The history of ancient mermaids

This week we celebrate  laugh at Christopher Columbus’s discovery of mermaids. He notes that on January 9th his crew spotted them. Later it is assumed he saw Manatees.

To celebrate Columbus’ discovery, ah mistake I thought I would offer my readers the history of ancient MermaidsUntitled1

 A Ugarit cuneiform tablets attest to a fecund “Lady Goddess of the Sea”

The first mermaids in ancient cultures were worshiped as goddesses and appeared in mythology between 1200 B.C.E. to 49 A.D. Stories in ancient Canaan, (dates of which are hard to pin down) we find reference to a sea goddess who is clearly the consort of the god El. For it is written (in part):

As soon as El saw her, 
he opened his mouth and laughed;
… he raised his voice and shouted:
“Why has Lady Asherah-of-the-Sea arrived?
why has the Mother of the Gods come?

It is interesting to note that the above lines come from writing that will eventually make their way into the Old Testament. Though the story of El and Asherah are plentiful and easily accessible no mention of her is in the Bible though the spread of civilization in the ancient East is also attributed to Ashera. It is is said to have taught the people social and religious practices.

Amman, Citadel Archaeological Museum Tyche or Atargatis, Nabatean Goddess of Fruits and Fertility
Amman, Citadel Archaeological Museum Tyche or Atargatis, Nabatean Goddess of Fruits and Fertility

The Greek historian Diodorus Siculus referenced the mermaid myth in his Bibliotheca Historica (Universal history). From Syria to Greece references to a mermaid named Atargatis can be found.  And it seems no matter which culture mentions Atargatis her story is always the same.

Atargatis was in love with a human shepherd but accidentally killed him.  Out of guilt, the goddess flung herself into the ocean hoping to become a fish.  But her beauty was so great, that she never could fully become a fish.  Instead she became half goddess, half fish, with a tail below the waist and human body above the waist.   

The worship of Atargatis began in ancient Assyria and spread as far as Rome and Greece.  She is also known as Derketo in Greek mythology and is thought to have been the inspiration for the worship of the Greek goddess Aphrodite.  Atargatis is considered to be Great Mother and Goddess of Fertility of the earth and water.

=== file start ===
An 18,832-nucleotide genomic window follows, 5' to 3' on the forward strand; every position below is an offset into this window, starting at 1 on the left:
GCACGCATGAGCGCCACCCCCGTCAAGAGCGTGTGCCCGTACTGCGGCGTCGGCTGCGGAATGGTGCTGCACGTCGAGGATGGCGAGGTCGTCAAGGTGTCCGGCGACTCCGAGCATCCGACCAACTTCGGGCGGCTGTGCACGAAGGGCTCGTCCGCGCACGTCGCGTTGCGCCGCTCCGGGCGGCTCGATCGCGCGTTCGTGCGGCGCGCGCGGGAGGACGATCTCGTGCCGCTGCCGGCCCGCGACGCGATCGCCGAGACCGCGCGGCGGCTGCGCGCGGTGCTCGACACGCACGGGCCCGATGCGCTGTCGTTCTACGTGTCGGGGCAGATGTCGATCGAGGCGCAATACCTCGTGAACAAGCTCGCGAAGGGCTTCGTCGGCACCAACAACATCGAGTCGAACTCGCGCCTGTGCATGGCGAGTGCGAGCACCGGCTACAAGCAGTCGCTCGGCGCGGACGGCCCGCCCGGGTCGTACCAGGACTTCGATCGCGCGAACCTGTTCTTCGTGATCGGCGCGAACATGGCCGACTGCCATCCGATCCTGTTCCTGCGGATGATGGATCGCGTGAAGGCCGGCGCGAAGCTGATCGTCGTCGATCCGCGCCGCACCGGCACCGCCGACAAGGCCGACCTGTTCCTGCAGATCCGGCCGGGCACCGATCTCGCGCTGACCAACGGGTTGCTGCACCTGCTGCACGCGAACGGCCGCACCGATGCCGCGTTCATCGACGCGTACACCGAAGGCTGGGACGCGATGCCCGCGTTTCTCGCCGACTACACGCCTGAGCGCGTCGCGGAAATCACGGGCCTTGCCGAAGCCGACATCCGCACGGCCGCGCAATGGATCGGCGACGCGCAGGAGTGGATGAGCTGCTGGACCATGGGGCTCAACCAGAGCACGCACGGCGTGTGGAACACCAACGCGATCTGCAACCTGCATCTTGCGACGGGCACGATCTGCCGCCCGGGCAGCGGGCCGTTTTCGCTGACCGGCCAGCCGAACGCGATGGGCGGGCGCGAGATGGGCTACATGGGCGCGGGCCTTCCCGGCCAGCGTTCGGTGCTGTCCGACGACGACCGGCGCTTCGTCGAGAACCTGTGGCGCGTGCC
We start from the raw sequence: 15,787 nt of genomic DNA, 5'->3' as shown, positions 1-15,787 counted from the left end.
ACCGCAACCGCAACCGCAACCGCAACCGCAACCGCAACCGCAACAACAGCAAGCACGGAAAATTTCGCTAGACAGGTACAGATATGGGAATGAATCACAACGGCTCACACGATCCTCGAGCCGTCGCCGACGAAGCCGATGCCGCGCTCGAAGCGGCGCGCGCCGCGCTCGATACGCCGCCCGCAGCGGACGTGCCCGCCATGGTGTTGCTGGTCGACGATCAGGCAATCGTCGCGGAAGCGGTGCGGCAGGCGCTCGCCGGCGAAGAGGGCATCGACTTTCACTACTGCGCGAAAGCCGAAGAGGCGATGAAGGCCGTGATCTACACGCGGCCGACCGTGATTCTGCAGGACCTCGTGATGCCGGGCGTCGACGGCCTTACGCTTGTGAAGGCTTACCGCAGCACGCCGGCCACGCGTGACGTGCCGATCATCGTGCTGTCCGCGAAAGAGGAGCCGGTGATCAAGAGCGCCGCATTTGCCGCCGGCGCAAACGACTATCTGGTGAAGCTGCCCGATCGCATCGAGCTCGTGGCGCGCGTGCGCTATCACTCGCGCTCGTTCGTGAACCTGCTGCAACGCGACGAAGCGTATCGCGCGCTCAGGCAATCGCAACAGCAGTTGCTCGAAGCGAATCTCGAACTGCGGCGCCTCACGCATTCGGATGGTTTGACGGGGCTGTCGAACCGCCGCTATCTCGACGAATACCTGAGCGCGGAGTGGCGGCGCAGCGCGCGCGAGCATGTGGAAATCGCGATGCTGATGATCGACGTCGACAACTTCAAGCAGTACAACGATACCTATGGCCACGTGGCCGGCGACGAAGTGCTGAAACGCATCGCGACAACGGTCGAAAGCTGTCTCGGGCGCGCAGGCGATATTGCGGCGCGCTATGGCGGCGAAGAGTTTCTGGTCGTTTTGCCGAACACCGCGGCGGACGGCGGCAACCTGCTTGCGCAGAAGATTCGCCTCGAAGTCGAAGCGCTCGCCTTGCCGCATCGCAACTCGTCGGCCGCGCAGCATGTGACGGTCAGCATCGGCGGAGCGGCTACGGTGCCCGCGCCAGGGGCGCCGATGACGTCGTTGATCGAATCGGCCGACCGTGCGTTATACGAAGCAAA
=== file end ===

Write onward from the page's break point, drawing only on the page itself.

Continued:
Doves and fish were her sacred animals, doves symbolizing love and fish symbolizing that she was the fertility of the waters.  Fish were so sacred to her that in the Syrian town of Ascalon, people were forbidden from eating fish from a lake near Atargatis’s temple.  These fish were very well kept, had jewels on their head and were as affectionate as pets when they were approached by people from the town. Her close ties to the conservation of fish and water fertility explain why the ancient goddess was depicted as a mermaid.

Now Atargatis is used as a New Age symbol of fertility and wisdom. Some even celebrate the February 21 as the Feast day of Atargatis. It is said The Feast of Atargatis, is a strange but true surreal visionary adventure of psychic communications across time and space, of haunting past lives and the battle between a mermaid fish Goddess and a dark sea monster from another dimension. No mention if fish is served during the celebration. One would hope not!

References

 Readings from the Ancient Near East: Primary Sources for Old Testament Study

 ASH Magazine. Dedicated to Folklore. Earth Mysteries. Esoterica.

Sea-thos Foundation

Author: sarij

I'm a writer, lifelong bibliophile ,and researcher. I hold a Bachelors in Humanities & History and a Master's in Humanities. When I'm not reading or talking about Shakespeare or history, you can usually find me in the garden discussing science or politics with my cat.

2 thoughts on “The history of ancient mermaids”

Talk to me

Please log in using one of these methods to post your comment:

WordPress.com Logo

You are commenting using your WordPress.com account. Log Out /  Change )

Twitter picture

You are commenting using your Twitter account. Log Out /  Change )

Facebook photo

You are commenting using your Facebook account. Log Out /  Change )

Connecting to %s

This site uses Akismet to reduce spam. Learn how your comment data is processed.

Amazing Waste

Repurposing Food and Reducing Waste

measurestillformeasure

Shakespeare, Classics, Theatre, Thoughts

Nerd Cactus

Quirky Intellect for the Discerning Nerd

Self-Centric Design

The art of designing your life

The Ineluctable Bookshelf

Reading, writing, and states in between

Lizzie Ross

Reading, writing, dreaming

Sillyverse

Stories of magic and mystery

Shakespeare & Beyond

A Folger Shakespeare Library blog

Commonplace Fun Facts

a collection of trivia, fun facts, humor, and interesting notions.

Elan Mudrow

Smidgens

Fictionophile

Fiction reviews, Bookblogger, Fiction book reviews, books, crime fiction, author interviews, mystery series, cover, love, bookish thoughts...

Patrick W. Marsh

I write stories about monsters. Books, films, podcasts, and more.

Folger Education

Teaching Shakespeare

Shakespeare for Kids Books

Opening the door for kids to love Shakespeare and the classics

desperatelyseekingcymbeline

The 10-year Shakespeare New Year Resolution

Katzenworld

Welcome to the world of cats!

booksandopinions.com

The Book Reviews You Can Trust!

The Book Review Directory

For Readers and Writers

thelitcritguy

screams from the void

%d bloggers like this: